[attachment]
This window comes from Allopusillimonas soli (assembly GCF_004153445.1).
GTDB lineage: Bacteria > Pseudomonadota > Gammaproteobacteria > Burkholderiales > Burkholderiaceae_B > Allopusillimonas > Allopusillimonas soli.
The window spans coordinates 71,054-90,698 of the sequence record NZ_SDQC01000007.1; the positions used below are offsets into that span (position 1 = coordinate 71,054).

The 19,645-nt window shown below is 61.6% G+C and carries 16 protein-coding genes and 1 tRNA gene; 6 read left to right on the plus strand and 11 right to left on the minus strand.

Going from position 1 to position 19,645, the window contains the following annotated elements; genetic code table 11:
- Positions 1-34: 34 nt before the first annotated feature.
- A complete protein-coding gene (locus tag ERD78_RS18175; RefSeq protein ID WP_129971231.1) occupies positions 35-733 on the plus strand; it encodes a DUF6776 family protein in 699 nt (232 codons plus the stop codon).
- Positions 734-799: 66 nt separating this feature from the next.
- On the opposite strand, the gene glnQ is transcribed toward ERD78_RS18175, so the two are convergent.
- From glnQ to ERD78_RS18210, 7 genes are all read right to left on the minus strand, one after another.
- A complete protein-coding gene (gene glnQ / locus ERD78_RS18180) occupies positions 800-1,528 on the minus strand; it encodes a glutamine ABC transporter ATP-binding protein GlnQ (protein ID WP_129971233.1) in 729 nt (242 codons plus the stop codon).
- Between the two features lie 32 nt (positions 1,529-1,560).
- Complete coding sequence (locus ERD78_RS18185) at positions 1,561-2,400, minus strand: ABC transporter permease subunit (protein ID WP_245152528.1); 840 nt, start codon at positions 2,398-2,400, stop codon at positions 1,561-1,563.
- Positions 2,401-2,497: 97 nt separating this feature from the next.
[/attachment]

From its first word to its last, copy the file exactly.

This window comes from Allopusillimonas soli (assembly GCF_004153445.1).
GTDB lineage: Bacteria > Pseudomonadota > Gammaproteobacteria > Burkholderiales > Burkholderiaceae_B > Allopusillimonas > Allopusillimonas soli.
The window spans coordinates 71,054-90,698 of the sequence record NZ_SDQC01000007.1; the positions used below are offsets into that span (position 1 = coordinate 71,054).

The 19,645-nt window shown below is 61.6% G+C and carries 16 protein-coding genes and 1 tRNA gene; 6 read left to right on the plus strand and 11 right to left on the minus strand.

Going from position 1 to position 19,645, the window contains the following annotated elements; genetic code table 11:
- Positions 1-34: 34 nt before the first annotated feature.
- A complete protein-coding gene (locus tag ERD78_RS18175; RefSeq protein ID WP_129971231.1) occupies positions 35-733 on the plus strand; it encodes a DUF6776 family protein in 699 nt (232 codons plus the stop codon).
- Positions 734-799: 66 nt separating this feature from the next.
- On the opposite strand, the gene glnQ is transcribed toward ERD78_RS18175, so the two are convergent.
- From glnQ to ERD78_RS18210, 7 genes are all read right to left on the minus strand, one after another.
- A complete protein-coding gene (gene glnQ / locus ERD78_RS18180) occupies positions 800-1,528 on the minus strand; it encodes a glutamine ABC transporter ATP-binding protein GlnQ (protein ID WP_129971233.1) in 729 nt (242 codons plus the stop codon).
- Between the two features lie 32 nt (positions 1,529-1,560).
- Complete coding sequence (locus ERD78_RS18185) at positions 1,561-2,400, minus strand: ABC transporter permease subunit (protein ID WP_245152528.1); 840 nt, start codon at positions 2,398-2,400, stop codon at positions 1,561-1,563.
- Positions 2,401-2,497: 97 nt separating this feature from the next.